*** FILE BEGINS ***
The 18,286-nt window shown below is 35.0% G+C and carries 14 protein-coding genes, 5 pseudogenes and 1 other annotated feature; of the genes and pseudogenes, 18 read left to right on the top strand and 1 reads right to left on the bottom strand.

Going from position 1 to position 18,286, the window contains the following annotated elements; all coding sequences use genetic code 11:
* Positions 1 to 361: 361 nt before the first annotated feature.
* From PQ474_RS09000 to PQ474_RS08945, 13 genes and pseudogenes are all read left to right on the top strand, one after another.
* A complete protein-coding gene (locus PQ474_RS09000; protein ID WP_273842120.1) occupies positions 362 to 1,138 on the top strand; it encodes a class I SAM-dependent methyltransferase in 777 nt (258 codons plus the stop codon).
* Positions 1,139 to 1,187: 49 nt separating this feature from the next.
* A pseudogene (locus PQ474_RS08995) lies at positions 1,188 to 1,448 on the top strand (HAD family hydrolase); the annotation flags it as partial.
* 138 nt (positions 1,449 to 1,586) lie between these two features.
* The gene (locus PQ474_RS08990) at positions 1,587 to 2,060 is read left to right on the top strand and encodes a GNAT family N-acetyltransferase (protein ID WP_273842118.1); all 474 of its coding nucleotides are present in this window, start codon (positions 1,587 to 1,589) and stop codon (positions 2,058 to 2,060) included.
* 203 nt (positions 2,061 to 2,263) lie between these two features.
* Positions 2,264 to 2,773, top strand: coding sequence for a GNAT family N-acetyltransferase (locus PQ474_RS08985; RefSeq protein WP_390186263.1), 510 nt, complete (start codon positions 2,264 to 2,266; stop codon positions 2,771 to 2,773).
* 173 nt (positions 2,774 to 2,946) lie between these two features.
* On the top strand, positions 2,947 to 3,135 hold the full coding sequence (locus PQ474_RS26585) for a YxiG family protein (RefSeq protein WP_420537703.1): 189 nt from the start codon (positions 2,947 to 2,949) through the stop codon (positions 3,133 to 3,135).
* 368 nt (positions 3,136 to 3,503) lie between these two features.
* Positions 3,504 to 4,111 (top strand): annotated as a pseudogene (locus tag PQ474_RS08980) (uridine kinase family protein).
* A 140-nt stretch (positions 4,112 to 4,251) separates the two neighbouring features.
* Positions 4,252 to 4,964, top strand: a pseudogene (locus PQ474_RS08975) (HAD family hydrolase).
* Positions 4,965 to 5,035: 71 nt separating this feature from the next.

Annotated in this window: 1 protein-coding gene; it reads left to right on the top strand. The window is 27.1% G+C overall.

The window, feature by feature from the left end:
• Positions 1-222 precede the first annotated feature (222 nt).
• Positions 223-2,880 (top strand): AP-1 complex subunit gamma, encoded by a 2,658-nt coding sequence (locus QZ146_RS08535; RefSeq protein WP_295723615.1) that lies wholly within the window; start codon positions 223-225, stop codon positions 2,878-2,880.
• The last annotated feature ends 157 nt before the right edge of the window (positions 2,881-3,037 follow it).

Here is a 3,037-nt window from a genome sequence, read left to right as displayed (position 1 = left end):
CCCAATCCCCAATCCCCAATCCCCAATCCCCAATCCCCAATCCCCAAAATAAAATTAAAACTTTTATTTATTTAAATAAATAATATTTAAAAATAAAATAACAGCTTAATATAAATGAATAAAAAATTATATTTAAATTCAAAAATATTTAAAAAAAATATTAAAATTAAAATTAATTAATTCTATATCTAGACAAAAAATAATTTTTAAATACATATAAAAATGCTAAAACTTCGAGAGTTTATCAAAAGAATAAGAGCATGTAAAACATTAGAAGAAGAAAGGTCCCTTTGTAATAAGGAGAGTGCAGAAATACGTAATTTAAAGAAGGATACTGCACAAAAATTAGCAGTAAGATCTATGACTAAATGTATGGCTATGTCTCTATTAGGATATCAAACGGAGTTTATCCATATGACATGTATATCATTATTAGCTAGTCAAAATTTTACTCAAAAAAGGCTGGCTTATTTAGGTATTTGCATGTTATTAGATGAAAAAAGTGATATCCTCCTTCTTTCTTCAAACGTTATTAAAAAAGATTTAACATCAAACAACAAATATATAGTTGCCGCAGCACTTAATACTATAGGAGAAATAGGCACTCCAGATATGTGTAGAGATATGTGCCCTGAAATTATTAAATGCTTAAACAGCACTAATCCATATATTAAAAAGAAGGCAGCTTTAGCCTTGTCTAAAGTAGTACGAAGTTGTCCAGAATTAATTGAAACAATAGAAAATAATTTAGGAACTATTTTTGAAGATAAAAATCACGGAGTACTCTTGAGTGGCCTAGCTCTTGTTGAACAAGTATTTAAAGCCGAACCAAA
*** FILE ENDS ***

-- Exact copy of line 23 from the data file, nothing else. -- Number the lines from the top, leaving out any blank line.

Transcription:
• The last annotated feature ends 157 nt before the right edge of the window (positions 2,881-3,037 follow it).